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Am I Angry? Yes, I’m Angry

And so I’m angry. I’m not angry at anyone. I’m not even angry at myself (which is a big step forward). I’m just angry that those things became a normal part of my life. It’s hard to look back and think about the moments that I may have lost. But I’m also motivated.

You want to know something that continuously drives me in my ongoing struggle with anxiety and depression…anger.

I know that doesn’t exactly sound like something that should drive me or even something that is healthy to have as a driving force but let me explain a bit…

This weekend we’re are taking a trip for a day and it will conclude with a family Christmas themed outing and I am very excited about it! Like that can’t wait for it to get here type of excitement. It’s a place that has fake snow (this is Texas), a hayride with “millions of lights”, and so many other activities that make this a Christmas wonderland. I refer to myself as a Christmas elf so I can’t wait and I really can’t wait to enjoy that with my wife and kids.

This morning my son asked me a question that stemmed from a misunderstanding of something that I said yesterday. I responded in kindness and love because I immediately realized that I yesterday I probably wasn’t as clear as I could have been. My brain was in a bit of a fog yesterday so I didn’t function at a level that I typically do.

These seem like two very common things that happen in the life of people. Family times to fun attractions and dealing with miscommunications but this feels relatively new to me; thus the anger. I’m angry because of the activities and experiences that I have allowed my anxiety and depression rob me of.

I think back to so many times that all I wanted was to sit at home and be left alone. I didn’t want to be around people, especially not large groups of people. Crowds bothered me and there was no excitement to be had. If you’ll allow for an overused Christmas analogy, I was more often a Scrooge who would say “bah humbug” to the family activity than I was the kid with wide eyed excitement for my time to make memories with my family. It wasn’t always a hard and fast rule, but it moments of anxiety and depression (which became more frequent and intense until I sought out help) it was certainly true.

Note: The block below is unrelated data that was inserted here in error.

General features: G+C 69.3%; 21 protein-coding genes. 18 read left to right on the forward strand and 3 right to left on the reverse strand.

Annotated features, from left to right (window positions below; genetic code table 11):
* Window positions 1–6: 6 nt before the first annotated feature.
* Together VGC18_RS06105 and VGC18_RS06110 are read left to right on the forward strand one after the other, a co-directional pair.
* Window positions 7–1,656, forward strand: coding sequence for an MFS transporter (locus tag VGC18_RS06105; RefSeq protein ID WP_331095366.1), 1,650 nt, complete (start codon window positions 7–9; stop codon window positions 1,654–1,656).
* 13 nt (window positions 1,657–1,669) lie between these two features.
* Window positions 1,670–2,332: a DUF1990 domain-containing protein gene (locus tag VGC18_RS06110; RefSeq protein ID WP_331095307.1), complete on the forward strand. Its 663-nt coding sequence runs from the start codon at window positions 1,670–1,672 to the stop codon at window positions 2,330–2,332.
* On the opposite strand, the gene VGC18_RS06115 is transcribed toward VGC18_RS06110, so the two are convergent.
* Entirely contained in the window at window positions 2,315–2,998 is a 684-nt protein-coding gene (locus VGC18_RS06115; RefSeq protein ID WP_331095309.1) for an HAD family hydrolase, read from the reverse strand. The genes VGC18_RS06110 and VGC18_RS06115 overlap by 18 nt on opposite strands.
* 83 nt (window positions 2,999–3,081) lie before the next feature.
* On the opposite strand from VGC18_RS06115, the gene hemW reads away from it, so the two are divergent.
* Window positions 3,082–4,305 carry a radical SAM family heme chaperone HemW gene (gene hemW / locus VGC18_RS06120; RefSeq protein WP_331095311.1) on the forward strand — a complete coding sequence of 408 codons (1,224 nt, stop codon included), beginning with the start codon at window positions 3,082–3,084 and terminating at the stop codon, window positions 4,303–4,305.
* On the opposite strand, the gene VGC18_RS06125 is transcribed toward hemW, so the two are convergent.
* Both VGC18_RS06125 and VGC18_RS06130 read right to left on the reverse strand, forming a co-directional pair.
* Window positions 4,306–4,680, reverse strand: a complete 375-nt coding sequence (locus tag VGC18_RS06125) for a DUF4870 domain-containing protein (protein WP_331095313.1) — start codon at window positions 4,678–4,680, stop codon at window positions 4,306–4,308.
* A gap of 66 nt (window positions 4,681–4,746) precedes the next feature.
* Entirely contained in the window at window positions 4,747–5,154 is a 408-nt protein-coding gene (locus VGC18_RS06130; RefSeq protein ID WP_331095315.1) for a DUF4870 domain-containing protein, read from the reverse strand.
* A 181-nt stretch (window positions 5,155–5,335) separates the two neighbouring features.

If you’ll allow for an overused Christmas analogy, I was more often a Scrooge who would say “bah humbug” to the family activity than I was the kid with wide eyed excitement for my time to make memories with my family.

For many people who know me and who read this I know that will come as a surprise. I’m very social, very high energy, and typically excited. But I hope that fact will show the power of anxiety and depression. It can take someone like me and drive them to solitude. Not for any specific reason beyond “it’s all too much”. So I chose too many days to stay at home. Too many days to miss out on activities. Too many opportunities missed.

I think back to the times that someone, typically my wife and children as it is those closest to you that get hurt the most, misunderstood something I said. I speak faster than almost anyone around me and my mind is typically working even quicker so when I think I’m being clear I am anything but. However, something would well up inside of me that is hard to describe. It’s a frustration on a level of being misunderstood again and the only way that I knew how to express frustration was through anger. It was an anger that came from a lack of self awareness about the interactions of how people communicate and the differences in how one person crafts messages and other people receive messages. I can remember feeling a constant state of frustration that others didn’t automatically know what I wanted. For someone who claimed to be seeking the happiness of others over his own that was incredibly self centered. It started from a dark place and only led to a darker one.